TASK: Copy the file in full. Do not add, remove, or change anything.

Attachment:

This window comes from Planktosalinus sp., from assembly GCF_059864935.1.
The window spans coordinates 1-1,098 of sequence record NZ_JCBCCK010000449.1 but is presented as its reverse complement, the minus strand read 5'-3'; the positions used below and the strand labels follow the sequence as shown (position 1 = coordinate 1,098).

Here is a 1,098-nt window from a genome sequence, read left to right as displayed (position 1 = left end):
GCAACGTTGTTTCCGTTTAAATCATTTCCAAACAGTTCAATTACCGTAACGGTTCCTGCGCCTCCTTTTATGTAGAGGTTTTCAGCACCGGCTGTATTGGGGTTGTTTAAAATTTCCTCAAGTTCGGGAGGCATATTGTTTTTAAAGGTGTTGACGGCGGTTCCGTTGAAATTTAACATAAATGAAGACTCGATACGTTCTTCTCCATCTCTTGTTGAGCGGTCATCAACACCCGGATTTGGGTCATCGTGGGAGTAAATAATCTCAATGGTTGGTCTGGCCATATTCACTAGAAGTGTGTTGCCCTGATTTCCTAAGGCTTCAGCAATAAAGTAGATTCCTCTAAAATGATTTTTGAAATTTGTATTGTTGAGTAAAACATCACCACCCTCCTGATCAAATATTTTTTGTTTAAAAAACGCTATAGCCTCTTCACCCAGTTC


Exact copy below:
This window comes from Planktosalinus sp., from assembly GCF_059864935.1.
The window spans coordinates 1-1,098 of sequence record NZ_JCBCCK010000449.1 but is presented as its reverse complement, the minus strand read 5'-3'; the positions used below and the strand labels follow the sequence as shown (position 1 = coordinate 1,098).

Here is a 1,098-nt window from a genome sequence, read left to right as displayed (position 1 = left end):
GCAACGTTGTTTCCGTTTAAATCATTTCCAAACAGTTCAATTACCGTAACGGTTCCTGCGCCTCCTTTTATGTAGAGGTTTTCAGCACCGGCTGTATTGGGGTTGTTTAAAATTTCCTCAAGTTCGGGAGGCATATTGTTTTTAAAGGTGTTGACGGCGGTTCCGTTGAAATTTAACATAAATGAAGACTCGATACGTTCTTCTCCATCTCTTGTTGAGCGGTCATCAACACCCGGATTTGGGTCATCGTGGGAGTAAATAATCTCAATGGTTGGTCTGGCCATATTCACTAGAAGTGTGTTGCCCTGATTTCCTAAGGCTTCAGCAATAAAGTAGATTCCTCTAAAATGATTTTTGAAATTTGTATTGTTGAGTAAAACATCACCACCCTCCTGATCAAATATTTTTTGTTTAAAAAACGCTATAGCCTCTTCACCCAGTTC